Wednesday, January 4, 2017

#EditYourLife: The Resolution


Welcome to a new year and a new segment here on The Reclaimed called #EditYourLife.

The inspiration behind this new series: wanting to get my act together. I am not perfect, nor to I try to achieve perfection. Perfection has never been a goal (mostly because its both unattainable and relative).

The goal of these sessions is just to have real talk about some real stuff we face. I don't pretend to be some sort of life expert, these are just my own personal views on things. And whether you agree or not, I want to hear from you. Below every post here on The Reclaimed, there is a comment box, and you are free to comment (respectfully of course) on anything shared or spoken about here. This is our chance to grow The Reclaimed community and have a chat together, and I am really looking forward to hearing from you.

So, let's get started!

For this first edition of Edit Your Life, I want to tackle something that is usually very trendy around this time of year. No, not snow boots or the latest coat styles.

I am talking resolutions. Typically around this time of year, we a sit and vacillate on all of the things that we want to do and hope to achieve and deem this list our resolutions list.

Admittedly, I have never been one for resolutions. I never really made very many, and those I made were quickly forgotten long before even the beginning weeks of the year. I propose we scrap resolutions all together and go for something different; the Intention.

The Intention is defined as "an act or instance of determining mentally upon some action or result, a purpose". There is action involved in intention. There is determination. There are results. These things cannot really be said for the resolution. The intention focuses on the small steps to get to the end result, a mark that is missed by the inspiration less resolutions we all fail at annually. 

Here's what I mean:

My first problem is that resolutions don't last. They just don't. Resolutions within themselves have no power to change us. That can only come when we exude the force of will to do the things we resolve. We can buy all of the Lululemon, download all of the Insanity videos, and get the premium deluxe membership to the gym, but if we don't will ourselves to go workout, especially when we don't feel like it, then the resolution dies, and dies an expensive death.

The intention is different. When you set an intention, you also set your mind on a trajectory. You look at the thing you intend to achieve. You focus on the result. You may create a vision board for your office. You may write affirmations and hang them in your bathroom mirror. But tangible steps are taken toward the result. You don't resolve to lose 30 pounds and get disappointed if you only get to 23 pounds dropped. You intend to lose weight, and celebrate every pound dropped as a victory.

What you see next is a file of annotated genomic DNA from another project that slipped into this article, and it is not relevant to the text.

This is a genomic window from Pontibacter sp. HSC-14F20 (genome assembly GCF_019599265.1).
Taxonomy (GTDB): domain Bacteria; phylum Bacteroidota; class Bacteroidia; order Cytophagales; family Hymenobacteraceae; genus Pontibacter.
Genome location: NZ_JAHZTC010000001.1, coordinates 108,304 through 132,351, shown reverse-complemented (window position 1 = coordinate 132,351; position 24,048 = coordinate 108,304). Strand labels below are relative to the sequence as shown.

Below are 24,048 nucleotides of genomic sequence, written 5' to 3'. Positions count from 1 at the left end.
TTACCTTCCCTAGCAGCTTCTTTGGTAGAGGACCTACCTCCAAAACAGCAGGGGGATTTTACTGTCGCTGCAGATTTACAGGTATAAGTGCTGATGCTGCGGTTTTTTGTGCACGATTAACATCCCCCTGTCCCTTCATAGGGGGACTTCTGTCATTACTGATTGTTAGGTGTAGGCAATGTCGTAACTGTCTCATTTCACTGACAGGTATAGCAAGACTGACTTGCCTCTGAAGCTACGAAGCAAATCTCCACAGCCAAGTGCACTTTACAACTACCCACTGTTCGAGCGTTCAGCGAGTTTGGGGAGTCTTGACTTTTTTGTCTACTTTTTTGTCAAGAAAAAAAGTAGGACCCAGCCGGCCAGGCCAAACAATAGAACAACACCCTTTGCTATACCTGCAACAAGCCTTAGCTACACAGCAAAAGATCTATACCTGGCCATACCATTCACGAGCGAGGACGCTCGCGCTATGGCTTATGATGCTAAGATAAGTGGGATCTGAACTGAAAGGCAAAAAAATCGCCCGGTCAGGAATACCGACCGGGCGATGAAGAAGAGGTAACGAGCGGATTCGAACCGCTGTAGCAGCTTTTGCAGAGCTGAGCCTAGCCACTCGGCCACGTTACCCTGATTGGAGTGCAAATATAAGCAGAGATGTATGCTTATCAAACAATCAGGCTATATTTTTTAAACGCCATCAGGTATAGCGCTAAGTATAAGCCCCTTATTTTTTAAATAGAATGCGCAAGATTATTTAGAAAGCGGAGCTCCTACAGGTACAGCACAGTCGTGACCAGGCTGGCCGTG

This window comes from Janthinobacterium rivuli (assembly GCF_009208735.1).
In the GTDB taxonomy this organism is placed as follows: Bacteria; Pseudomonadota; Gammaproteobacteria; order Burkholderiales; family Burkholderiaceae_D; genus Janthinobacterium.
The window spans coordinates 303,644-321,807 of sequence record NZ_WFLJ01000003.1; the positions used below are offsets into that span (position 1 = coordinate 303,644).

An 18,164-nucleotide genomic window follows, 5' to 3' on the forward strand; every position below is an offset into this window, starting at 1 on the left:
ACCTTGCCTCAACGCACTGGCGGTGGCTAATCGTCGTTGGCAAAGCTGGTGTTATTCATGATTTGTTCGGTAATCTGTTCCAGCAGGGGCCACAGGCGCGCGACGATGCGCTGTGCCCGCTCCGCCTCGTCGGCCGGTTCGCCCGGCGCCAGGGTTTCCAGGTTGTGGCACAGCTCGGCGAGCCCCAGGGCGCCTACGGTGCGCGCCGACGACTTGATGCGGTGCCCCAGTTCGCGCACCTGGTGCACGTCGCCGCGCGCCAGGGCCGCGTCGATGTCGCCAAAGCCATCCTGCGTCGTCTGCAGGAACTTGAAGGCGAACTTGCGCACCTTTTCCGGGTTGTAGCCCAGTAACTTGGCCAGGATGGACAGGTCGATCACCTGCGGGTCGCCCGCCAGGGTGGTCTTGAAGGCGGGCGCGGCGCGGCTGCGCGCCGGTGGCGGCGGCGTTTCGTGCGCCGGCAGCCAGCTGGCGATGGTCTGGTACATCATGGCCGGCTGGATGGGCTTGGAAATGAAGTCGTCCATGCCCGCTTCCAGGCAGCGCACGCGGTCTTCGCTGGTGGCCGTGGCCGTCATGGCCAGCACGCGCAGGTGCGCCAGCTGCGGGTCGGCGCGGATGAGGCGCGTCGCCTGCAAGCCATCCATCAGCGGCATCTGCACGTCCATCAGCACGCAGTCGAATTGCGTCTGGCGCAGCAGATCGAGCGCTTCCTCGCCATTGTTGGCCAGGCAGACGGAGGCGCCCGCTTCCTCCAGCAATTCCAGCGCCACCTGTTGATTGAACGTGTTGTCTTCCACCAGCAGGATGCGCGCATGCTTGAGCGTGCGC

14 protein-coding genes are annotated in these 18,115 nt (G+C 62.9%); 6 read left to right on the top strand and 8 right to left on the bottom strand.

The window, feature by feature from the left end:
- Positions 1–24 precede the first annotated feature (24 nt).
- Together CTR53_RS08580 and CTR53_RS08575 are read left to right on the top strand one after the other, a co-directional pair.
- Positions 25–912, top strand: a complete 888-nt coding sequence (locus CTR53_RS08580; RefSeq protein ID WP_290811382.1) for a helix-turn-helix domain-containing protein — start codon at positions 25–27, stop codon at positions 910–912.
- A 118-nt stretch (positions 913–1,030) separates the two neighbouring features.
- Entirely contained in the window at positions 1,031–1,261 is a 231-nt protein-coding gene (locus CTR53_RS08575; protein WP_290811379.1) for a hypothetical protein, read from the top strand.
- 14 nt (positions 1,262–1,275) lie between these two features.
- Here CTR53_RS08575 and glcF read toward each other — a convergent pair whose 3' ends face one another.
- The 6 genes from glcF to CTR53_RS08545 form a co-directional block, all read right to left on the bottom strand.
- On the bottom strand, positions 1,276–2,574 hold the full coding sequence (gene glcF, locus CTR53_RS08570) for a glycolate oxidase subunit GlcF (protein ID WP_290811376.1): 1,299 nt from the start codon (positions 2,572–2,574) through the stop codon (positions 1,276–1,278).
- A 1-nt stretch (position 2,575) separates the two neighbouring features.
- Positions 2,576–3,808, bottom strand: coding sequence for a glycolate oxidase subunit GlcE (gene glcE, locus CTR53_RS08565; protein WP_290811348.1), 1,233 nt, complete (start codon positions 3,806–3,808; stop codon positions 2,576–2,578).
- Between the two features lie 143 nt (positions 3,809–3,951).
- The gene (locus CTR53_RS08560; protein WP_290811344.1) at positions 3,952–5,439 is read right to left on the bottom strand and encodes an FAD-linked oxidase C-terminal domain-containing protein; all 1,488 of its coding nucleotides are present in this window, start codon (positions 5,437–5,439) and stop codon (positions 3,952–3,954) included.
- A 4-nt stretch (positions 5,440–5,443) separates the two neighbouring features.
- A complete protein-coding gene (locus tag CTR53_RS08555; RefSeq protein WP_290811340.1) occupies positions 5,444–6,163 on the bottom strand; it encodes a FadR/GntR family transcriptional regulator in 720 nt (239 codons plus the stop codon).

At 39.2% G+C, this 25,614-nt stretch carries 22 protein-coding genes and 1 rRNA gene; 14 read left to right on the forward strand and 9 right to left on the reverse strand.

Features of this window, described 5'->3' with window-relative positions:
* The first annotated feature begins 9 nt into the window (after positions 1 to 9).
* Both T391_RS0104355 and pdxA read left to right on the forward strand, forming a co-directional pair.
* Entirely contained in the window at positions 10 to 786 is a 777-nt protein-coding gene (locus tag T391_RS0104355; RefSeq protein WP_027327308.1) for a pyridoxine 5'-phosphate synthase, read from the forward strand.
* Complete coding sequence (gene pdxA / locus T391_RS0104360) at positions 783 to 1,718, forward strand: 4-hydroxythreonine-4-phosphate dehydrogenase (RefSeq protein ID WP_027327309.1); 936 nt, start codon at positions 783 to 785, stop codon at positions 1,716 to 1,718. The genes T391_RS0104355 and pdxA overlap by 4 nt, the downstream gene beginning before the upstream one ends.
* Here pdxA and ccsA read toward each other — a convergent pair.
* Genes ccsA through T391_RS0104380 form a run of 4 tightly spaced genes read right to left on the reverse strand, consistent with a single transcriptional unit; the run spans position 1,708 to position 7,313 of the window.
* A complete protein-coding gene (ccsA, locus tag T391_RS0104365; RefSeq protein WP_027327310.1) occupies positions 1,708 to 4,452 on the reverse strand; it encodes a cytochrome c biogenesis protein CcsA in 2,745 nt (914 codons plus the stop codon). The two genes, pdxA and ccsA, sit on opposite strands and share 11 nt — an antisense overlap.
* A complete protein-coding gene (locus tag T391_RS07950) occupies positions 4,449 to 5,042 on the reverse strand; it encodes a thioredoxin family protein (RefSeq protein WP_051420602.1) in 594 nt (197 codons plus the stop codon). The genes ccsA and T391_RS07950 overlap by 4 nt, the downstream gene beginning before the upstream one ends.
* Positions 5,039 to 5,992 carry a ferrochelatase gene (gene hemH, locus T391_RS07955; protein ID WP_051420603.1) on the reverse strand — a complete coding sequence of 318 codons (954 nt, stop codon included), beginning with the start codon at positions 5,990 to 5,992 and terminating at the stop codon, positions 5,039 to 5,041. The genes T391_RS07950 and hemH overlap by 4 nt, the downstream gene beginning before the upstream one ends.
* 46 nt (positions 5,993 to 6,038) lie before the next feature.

My second problem with resolutions is that they usual center around ourselves. Usually, when you ask someone what their resolutions are, they might say working out, losing weight, saving more money, cleaning our houses more. We don't ever really say "spending more time with grandma" or "taking our nieces on the weekends".

Intentions can (and should) be communal. It's hard to imagine in our doggedly individualistic society, but we actually were not meant to live in a vacuum. We were created to live in community with each other. We all have people in our lives that we care for. So, intentions should not be strictly focus on ourselves, but others. How do we intend to be better to each other? How can we do better for each other? Setting intentions to care for one another reminds us that we don't exist on our own for our own, but we are part of a larger tapestry of people who need each other and care for one another.

My last problem with resolutions is that they typically do not have a point. What I mean is that when we ask someone what his/her resolutions are, they will answer with a flat answer like "to lose weight" or "to save money". But no one ever says "to lose weight so I can feel healthier" or "to save money to donate to charity more".

Intentions do just that. When you set an intention, that intention is followed up by a "so that...". You intend to save money so that you can go on that much needed vacay, so that you can buy that house, so that you can help your sister get through school, so that you can start that business. And once you see that intention written out or you say that intention and hear your own voice professing it, it comes alive to you. Every time you go to order out, you will remember that you want to save for a house and will decide it would be better to make dinner instead. Every time you want to make an impulse buy, you will remember that family vacation you're saving for, and will keep the cards in your wallet.

Intentions are powerful tools that can get us to our goals more pleasantly than the pressure of stiff (and often unattainable) resolutions. May I suggest sitting down with that already made list of resolutions you may have and going through each and finding the intention instead.

What are your thoughts? LET'S TALK! Comment below!